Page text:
We spend additional time carving out and tagging the exterior enclosure costs and what we term “wheels,” which can be building cores or space clusters (i.e., bathrooms & special construction items) to help identify where the money is and what’s influencing our opinion. From that, design professionals can make informed decisions.
Most architects cringe at the term “value engineering”, but if you possess a value engineering mindset early and creatively in the process, you can deliver tremendous value. VE late in the design process is painful and should be avoided if at all possible.
We are highly analytical, detailed, and thorough, and work for clients with dominant personalities. Many of our clients ask questions, but don’t have time for the answers. They seek quick solutions for small fees and are not at all interested in what it should cost … they want to know what it will cost.
Earlier this year, we were asked to provide design development opinions on various building types and unit configurations to identify the best value in an affordable housing complex. In learning the Owner’s budget and with quick ciphering, I informed him he had a budget problem. With our history and the assistance of DCD “adjusted” figures, we proceeded to give him more than a dozen examples of similar projects, with the warning, “Do not continue down this road, the bridge is out!” Ten months later, working on another effort, I asked, “Who’s building that?” I was informed that the job is “In redesign and they are looking for more money… it came in over budget.” In my best Jerry Seinfeld impression, I said, “That’s a shame… hey, how about that game last night!?”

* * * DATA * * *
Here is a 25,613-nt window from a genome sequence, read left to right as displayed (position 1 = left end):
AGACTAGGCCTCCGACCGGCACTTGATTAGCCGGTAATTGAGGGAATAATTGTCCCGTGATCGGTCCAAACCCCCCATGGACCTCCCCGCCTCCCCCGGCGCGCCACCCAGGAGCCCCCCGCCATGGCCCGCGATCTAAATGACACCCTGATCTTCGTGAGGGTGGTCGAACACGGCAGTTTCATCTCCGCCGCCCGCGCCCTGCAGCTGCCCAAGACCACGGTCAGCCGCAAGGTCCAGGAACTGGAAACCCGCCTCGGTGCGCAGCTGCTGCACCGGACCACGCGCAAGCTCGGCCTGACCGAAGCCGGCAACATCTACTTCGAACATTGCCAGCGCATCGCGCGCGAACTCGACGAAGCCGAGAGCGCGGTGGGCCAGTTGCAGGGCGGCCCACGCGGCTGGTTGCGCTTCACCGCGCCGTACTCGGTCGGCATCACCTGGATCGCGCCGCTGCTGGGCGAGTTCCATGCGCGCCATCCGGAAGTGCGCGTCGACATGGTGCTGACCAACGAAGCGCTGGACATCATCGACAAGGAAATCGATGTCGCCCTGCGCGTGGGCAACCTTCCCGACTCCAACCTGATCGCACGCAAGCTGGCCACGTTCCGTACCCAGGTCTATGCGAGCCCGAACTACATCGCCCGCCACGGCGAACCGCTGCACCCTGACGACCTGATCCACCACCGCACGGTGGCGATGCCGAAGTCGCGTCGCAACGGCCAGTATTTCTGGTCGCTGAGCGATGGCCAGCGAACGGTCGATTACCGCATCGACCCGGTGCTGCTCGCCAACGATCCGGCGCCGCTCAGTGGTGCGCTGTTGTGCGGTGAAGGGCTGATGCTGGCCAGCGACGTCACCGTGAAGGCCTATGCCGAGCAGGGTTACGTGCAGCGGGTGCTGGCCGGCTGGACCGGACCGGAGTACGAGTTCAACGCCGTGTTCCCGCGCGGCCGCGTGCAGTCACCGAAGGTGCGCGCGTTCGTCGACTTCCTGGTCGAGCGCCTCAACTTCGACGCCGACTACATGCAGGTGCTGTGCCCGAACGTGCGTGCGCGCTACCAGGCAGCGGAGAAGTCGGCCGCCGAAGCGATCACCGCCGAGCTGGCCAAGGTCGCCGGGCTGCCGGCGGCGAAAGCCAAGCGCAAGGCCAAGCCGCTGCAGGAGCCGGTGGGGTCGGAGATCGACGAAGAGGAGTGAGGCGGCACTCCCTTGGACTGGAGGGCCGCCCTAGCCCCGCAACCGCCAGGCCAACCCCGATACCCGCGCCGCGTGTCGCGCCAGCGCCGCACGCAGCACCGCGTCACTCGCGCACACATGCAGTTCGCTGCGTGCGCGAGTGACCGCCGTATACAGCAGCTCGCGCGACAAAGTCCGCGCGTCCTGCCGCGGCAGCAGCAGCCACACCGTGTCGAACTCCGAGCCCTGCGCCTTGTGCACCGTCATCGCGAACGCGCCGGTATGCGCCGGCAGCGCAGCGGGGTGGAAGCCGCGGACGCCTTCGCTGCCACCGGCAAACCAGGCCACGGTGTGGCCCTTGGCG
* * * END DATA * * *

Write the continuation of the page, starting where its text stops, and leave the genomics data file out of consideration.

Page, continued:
We have DCD indexed into cost keys and product type, by both size and year. This DCD data and the DCD archive tool are used to supplement our body of work and add value and confidence for our clients. By doing this, we can tighten up the probability of opinion, before the resources are expended down the wrong path.
Often, preconstruction and estimating fees are not what they need to be for the required effort. With certain product/project types, what is really needed is a running “video,” unfortunately we are constrained by time and money, and are granted fees for providing a mere “snapshot” for program cost.
Before we run your meter, before we peel off the layers of a complex project, before the peer gate reviews and reality checks, we call upon DCD and our collective history to see if we may have a project. We can provide a quick opinion before many resources are invested or wasted.
Early on at the “Cost of Magnitude,” “schematic,”and “conceptual” levels of cost forecasting, DCD magazine and the DCD archives are invaluable resources to complement our efforts in providing informed, focused opinions and an executive summary of probable cost that is both reasonable, reliable, and bankable.
About the author: Rich Ullrich, CPE is a Certified Professional Estimator with Lifetime status from ASPE, American Society of Professional Estimators. He is in his tenth year of operating as an independent cost consultant. His practice, Everest Estimating, LLC, St. Louis, MO. is a Validated Consulting Cost Estimating firm as recognized by CERT, the Consulting Estimators Round Table. He can be reached at firstname.lastname@example.org